I have not heard of Dragson Terrace but it was quite common in those days for individual terraces to be named and numbered quite separately from other houses in a street. Later, such terraces were rationalised for address purposes and given straightforward street numbers. At that point, some names were lost in the mists of time and eventually forgotten. However, there are cases where the name can still be spotted in the brickwork - usually high up on the front wall where it goes unnoticed.
As you say, your grandmother's house must have been very overcrowded. Again, this was very typical of the era.... and I have heard of other families in that district that had even more children!!!
Identifying your grandparents' school would be very difficult without more information. By the time of the 1911 census, they would have been around the age of 9 or 10. The local state school for that age group would have been the Council School in Oxford Street (now known as Whitstable Junior School) . The main Church of England school (now known as The Endowed) was also in Oxford Street.
The majority of "ordinary" youngsters would have attended one of these two establishments. However, there were quite a few private schools. Some were posh and expensive. Others operated in ordinary residential properties, charged quite small weekly fees and fell within the budget of some working class families.
I hope someone will be able to provide you with a bit more help.
|Glyn Barrington Jones
Thanks, Rosemary. As so much education claptrap emanates from The States, I suspect that you tend to hit problems somewhat earlier than we do!!!!! I tend to "go off on one" whenever the problems of education are raised because I have always been fascinated by education theory. Even "bad theory" is interesting because it makes me laugh so much... particularly if political correctness is also involved!!
It's interesting to compare modern times with the past. Both my wife and I could have progressed to university after A-Levels but we chose not to for different reasons. At the age of 18, we entered the adult world.
I joined the Civil Service and, after some excellent "in-house" training, my first post involved supervising 7 people aged between 21 and 55. I can tell you...... I had to grow up pretty fast!!!! After 5 years, I became a staff training instructor in London and then swiched to a technical post in IT in the early days of networked computers. My wife applied for trainee computer programming posts with "blue chip" companies. She was eventually taken on by the Greater London Council.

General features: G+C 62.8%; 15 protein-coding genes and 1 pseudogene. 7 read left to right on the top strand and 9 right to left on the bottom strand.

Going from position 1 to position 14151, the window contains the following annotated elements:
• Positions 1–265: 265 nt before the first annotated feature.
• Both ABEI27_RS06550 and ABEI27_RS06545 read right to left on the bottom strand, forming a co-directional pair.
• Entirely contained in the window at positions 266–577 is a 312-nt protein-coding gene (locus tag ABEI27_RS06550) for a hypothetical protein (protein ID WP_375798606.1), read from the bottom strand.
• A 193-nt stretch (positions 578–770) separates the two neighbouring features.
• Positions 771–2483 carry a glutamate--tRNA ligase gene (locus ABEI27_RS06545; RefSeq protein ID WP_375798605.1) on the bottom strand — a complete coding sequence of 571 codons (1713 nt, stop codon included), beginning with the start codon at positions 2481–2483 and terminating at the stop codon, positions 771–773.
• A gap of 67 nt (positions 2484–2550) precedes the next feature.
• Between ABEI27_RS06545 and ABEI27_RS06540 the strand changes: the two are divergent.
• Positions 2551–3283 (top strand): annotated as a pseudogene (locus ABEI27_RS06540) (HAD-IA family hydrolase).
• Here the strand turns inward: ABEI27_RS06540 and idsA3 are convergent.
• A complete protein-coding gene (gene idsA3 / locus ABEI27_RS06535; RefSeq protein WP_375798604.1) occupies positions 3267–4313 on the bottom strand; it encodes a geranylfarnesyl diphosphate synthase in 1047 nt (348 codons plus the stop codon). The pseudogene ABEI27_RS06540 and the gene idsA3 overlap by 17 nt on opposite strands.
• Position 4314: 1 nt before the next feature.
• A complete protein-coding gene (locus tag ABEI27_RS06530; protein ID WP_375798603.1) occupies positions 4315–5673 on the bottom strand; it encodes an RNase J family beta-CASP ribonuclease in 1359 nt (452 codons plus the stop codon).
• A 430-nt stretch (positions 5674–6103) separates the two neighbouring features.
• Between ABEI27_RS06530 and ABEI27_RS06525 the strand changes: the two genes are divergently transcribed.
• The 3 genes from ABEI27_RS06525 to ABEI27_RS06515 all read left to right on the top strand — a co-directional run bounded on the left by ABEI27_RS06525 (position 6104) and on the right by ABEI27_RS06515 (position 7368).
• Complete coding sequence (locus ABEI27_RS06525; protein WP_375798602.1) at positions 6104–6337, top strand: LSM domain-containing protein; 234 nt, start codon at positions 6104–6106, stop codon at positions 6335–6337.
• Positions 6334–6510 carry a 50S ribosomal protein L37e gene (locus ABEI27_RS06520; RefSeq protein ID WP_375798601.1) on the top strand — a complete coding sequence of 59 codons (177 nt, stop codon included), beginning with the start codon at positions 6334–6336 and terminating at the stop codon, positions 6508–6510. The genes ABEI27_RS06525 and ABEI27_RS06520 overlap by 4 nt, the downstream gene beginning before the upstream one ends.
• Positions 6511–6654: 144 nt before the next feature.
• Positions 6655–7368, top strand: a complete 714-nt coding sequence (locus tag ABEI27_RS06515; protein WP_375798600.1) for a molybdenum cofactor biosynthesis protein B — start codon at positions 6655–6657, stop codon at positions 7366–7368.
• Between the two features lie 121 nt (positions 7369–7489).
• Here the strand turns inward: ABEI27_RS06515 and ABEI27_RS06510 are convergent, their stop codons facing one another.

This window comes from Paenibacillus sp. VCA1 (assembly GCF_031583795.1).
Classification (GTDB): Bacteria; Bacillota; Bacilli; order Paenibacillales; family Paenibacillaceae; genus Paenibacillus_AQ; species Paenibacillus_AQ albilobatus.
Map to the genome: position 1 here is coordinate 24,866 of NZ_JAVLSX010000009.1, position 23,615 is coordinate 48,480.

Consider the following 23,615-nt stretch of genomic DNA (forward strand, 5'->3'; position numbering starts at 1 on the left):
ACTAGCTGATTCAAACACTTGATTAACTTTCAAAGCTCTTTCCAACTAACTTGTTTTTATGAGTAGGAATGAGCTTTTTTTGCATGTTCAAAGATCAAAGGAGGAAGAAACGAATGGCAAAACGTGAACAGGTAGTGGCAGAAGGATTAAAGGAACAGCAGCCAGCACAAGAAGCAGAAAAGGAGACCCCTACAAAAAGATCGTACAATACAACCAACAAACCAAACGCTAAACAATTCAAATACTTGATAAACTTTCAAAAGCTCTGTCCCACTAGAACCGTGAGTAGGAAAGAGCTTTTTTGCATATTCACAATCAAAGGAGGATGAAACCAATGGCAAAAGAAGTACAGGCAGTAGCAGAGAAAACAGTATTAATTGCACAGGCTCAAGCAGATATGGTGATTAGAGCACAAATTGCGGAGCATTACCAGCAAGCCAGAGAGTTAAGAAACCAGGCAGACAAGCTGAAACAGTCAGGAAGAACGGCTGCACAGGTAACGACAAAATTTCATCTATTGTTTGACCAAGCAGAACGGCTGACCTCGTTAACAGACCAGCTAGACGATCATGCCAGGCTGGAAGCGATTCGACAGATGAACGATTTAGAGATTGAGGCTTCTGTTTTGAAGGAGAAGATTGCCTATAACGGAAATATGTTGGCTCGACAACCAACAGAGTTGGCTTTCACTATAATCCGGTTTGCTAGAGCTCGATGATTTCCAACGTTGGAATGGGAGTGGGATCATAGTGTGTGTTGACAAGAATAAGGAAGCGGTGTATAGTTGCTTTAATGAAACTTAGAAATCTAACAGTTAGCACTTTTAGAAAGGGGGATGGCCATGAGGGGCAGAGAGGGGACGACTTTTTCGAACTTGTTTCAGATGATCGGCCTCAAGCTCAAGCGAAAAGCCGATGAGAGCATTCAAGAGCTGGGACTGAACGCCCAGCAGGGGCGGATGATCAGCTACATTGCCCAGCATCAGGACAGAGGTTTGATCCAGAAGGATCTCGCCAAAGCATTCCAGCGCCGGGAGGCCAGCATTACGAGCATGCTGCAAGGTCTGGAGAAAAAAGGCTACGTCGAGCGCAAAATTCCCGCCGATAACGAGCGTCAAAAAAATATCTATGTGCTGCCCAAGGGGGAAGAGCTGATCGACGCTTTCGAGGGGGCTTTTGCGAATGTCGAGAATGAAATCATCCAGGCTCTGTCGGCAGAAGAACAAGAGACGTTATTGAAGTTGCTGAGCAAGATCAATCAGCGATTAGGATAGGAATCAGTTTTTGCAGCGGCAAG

The point I am making here is that a degree wasn't necessary in order to approach some of the country's biggest employers. Nowadays, I doubt that you would get anywhere near the IT department of a blue chip company without a degree. I suspect that it might also matter which university had bestowed the degree. Along the way, A-Level status has been devalued to the point at which it is merely an invitation to apply for higher education rather than a standalone qualification in its own right.
In my day, the "fast tracking" into desirable posts at the age of 18 was made possible by the attitudes of the era and the willingness of companies to accept the burden and costs of in-house training. After the initial outlay, companies gained because, from Day 1, they were able to mould and train staff to meet their very specific requirements. Youngsters gained because they were earning and progressing immediately instead of waiting 3 more years to enter the workplace. The nation gained because it had more taxpayers to fund such things as the retirement pensions of the older generations.
Now, don't get me wrong. I am not saying that all "three year" degree courses are crap. They are not. There are many fields of employment for which a full degree course is important or even essential. The most obvious ones include such things as the medical, scientific, engineering and architecture professions. However, the modern attitude of sending every A-Level student to uni so that they can get a degree is severely flawed.
Too many kids are encouraged to approach life in the wrong way. First, they are sold the idea that they must go to uni to have any hope of a decent job. With no real idea what they want to do in the long term, many opt for a course that sounds interesting.... or, at the very least, one that sounds no more than moderately boring. There are, of course, some favourites for the bewildered student of limited acdamic ability. Sports science sounds great... doesn't it? And... how about media studies?
Then, they spend three years at an obscure uni that mascaraded as a college of further education until Tony Blair embarked on his "Ejukation, Ejukation Ejukation" crusade. Eventually, they get a 2/2 and have to pursue a real career.
That is when they find that jobs in sport and the media are few and far between..... and decide that they didn't really want a job in sport or education anyway.... because their course was really just an excuse for a 3 year party while they considered what they really wanted to do with their lives once the hangover cleared.
The end result is that so many of them end up in the dole queue or in jobs that they could easily have done three years earlier. Unfortunately, they are now stuck with a massive student loan (running to tens of thousands of pounds) for a pointless education. They can't afford a house for years to come... and they can't start a family until they are well into their thirties. The government also misses out on their income tax... and scratches its head as to how it can fund its growing state pension commitments for an ageing popualtion, health service and defence commitments while presiding over a shrinking workforce.